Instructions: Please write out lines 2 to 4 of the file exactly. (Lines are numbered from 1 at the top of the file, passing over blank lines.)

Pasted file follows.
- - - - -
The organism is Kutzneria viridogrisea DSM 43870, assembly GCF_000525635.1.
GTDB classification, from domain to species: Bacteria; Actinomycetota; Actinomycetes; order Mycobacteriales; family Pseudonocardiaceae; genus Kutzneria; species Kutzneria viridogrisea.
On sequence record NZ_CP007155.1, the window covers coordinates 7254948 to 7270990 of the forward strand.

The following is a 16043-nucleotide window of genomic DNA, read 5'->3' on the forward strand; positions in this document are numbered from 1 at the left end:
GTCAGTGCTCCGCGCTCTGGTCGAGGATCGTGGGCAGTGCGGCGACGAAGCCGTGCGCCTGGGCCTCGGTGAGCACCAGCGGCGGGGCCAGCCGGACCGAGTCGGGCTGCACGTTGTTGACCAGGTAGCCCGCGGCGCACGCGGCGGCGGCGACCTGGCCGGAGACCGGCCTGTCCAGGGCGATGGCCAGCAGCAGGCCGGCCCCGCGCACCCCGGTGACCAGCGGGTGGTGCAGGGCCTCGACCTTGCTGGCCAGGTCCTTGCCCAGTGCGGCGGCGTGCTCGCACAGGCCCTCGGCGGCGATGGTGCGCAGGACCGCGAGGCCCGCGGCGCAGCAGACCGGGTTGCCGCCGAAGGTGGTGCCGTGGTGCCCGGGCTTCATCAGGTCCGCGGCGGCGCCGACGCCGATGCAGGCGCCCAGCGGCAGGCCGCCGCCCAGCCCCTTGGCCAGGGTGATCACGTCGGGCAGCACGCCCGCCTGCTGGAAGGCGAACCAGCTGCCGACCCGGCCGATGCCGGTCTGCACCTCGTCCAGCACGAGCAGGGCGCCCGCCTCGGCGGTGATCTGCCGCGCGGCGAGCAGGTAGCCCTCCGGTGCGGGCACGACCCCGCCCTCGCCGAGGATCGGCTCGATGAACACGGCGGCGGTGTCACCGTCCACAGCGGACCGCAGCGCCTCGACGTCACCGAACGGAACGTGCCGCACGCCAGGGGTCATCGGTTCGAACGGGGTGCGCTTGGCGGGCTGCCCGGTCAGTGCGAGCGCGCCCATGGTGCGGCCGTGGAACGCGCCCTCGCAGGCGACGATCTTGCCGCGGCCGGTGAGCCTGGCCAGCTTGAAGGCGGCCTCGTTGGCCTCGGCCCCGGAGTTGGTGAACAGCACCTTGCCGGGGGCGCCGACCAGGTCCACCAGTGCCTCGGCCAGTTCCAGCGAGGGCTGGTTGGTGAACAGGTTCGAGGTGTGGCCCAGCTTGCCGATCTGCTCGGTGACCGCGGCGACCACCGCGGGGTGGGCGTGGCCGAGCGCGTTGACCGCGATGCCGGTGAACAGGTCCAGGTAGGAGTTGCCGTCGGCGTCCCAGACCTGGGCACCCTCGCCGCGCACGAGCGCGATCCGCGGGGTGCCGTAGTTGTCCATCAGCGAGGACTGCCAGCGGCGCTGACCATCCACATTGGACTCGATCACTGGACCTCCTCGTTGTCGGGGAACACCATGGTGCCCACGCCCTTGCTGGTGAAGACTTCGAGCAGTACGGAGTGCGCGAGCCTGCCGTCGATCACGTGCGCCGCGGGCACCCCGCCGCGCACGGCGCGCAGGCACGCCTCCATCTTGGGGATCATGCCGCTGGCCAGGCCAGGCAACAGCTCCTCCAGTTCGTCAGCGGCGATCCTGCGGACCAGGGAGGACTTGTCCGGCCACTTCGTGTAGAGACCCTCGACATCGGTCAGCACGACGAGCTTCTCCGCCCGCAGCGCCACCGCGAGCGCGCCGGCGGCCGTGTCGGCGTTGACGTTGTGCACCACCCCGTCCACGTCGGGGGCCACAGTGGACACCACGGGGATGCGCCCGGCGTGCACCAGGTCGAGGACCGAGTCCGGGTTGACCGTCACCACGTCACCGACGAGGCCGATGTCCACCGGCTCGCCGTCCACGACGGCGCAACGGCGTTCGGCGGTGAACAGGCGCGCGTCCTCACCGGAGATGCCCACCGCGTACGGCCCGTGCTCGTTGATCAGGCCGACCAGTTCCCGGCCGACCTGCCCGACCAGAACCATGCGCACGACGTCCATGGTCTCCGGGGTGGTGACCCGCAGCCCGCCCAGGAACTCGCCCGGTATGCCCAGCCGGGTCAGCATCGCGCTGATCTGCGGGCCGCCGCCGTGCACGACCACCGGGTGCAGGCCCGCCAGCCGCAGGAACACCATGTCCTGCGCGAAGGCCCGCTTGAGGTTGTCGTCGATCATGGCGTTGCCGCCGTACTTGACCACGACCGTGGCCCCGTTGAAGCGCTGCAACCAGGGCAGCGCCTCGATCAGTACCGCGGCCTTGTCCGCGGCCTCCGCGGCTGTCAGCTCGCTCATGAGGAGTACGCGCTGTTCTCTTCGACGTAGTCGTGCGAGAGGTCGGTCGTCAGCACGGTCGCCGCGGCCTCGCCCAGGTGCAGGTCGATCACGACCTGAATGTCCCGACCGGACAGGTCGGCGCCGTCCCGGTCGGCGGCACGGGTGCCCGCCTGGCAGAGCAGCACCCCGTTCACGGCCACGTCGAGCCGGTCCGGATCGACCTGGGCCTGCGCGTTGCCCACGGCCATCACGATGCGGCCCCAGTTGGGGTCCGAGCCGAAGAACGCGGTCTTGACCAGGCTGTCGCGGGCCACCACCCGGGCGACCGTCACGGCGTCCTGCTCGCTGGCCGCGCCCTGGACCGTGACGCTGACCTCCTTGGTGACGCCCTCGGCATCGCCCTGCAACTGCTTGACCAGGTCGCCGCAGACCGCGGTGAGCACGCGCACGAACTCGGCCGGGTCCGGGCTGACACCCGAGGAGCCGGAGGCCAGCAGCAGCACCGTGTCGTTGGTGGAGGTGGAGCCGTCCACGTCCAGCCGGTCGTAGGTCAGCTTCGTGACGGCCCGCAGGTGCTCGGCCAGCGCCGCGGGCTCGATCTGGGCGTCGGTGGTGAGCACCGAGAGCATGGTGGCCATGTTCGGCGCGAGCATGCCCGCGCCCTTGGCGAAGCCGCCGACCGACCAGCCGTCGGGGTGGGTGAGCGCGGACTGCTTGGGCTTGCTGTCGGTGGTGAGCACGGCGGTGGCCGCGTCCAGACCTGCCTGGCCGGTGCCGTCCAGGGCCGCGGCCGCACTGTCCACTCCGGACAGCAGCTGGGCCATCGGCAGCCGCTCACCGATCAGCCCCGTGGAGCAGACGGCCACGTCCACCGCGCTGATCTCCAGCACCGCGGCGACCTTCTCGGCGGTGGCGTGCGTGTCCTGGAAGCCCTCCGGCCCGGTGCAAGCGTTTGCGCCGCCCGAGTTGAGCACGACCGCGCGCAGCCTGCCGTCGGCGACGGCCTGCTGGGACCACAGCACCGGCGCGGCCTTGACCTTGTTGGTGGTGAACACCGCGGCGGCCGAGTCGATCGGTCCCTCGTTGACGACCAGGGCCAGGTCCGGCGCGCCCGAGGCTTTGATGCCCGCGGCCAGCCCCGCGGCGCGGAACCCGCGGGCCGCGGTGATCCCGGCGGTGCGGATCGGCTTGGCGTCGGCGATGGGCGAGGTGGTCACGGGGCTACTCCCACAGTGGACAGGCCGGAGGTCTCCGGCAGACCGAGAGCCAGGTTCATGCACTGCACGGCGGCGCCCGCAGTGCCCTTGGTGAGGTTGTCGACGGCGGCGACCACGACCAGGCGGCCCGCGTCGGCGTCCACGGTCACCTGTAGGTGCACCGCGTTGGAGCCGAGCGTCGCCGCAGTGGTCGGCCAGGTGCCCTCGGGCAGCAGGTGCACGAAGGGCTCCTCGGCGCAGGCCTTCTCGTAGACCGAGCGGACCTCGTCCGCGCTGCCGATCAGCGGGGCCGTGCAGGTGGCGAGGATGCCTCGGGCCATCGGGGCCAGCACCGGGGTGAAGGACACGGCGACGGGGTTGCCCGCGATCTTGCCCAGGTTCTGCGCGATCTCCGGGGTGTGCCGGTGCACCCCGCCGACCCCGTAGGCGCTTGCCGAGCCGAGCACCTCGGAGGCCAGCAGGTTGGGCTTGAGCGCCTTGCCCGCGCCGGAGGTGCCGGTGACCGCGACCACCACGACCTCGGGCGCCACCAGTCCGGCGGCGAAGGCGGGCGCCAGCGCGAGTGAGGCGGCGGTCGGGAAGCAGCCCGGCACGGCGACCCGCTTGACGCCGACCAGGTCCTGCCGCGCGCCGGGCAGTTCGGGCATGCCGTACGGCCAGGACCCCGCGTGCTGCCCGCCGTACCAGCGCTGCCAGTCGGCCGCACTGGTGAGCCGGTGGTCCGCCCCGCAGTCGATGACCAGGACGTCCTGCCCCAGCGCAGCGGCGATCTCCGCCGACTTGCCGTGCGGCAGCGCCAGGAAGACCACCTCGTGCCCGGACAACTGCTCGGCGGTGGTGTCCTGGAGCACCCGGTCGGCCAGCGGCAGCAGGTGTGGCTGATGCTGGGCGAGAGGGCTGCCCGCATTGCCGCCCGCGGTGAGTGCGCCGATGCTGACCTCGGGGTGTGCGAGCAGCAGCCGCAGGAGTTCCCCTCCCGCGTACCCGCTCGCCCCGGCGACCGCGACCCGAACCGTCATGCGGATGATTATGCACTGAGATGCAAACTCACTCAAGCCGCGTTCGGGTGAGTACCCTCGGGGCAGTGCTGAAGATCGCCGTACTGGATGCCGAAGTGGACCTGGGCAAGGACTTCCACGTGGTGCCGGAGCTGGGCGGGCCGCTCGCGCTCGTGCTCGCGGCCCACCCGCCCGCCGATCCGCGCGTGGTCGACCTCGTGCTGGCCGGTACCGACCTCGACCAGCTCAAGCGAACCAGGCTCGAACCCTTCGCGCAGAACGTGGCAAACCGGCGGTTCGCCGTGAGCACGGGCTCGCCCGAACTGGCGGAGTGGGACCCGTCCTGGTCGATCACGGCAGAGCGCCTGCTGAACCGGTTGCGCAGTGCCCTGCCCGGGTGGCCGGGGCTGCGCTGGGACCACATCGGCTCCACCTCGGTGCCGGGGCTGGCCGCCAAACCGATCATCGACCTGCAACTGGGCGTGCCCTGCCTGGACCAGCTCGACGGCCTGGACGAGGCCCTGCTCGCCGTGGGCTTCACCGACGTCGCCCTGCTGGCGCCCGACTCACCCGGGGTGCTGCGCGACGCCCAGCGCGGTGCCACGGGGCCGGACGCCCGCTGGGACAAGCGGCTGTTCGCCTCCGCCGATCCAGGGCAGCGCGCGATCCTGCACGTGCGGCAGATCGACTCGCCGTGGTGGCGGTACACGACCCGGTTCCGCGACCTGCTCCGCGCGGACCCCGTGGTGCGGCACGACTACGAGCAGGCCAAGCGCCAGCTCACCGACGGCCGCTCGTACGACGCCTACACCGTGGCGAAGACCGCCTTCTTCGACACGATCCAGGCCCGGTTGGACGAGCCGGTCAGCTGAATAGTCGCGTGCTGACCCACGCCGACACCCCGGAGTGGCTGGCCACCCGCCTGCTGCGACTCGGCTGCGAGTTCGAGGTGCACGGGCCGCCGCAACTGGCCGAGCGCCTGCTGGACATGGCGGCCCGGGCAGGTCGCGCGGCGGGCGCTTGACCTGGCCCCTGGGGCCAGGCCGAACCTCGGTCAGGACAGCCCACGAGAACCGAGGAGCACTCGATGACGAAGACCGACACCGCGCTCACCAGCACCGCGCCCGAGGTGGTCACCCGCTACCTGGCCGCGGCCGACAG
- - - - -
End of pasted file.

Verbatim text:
GTDB classification, from domain to species: Bacteria; Actinomycetota; Actinomycetes; order Mycobacteriales; family Pseudonocardiaceae; genus Kutzneria; species Kutzneria viridogrisea.
On sequence record NZ_CP007155.1, the window covers coordinates 7254948 to 7270990 of the forward strand.

The following is a 16043-nucleotide window of genomic DNA, read 5'->3' on the forward strand; positions in this document are numbered from 1 at the left end: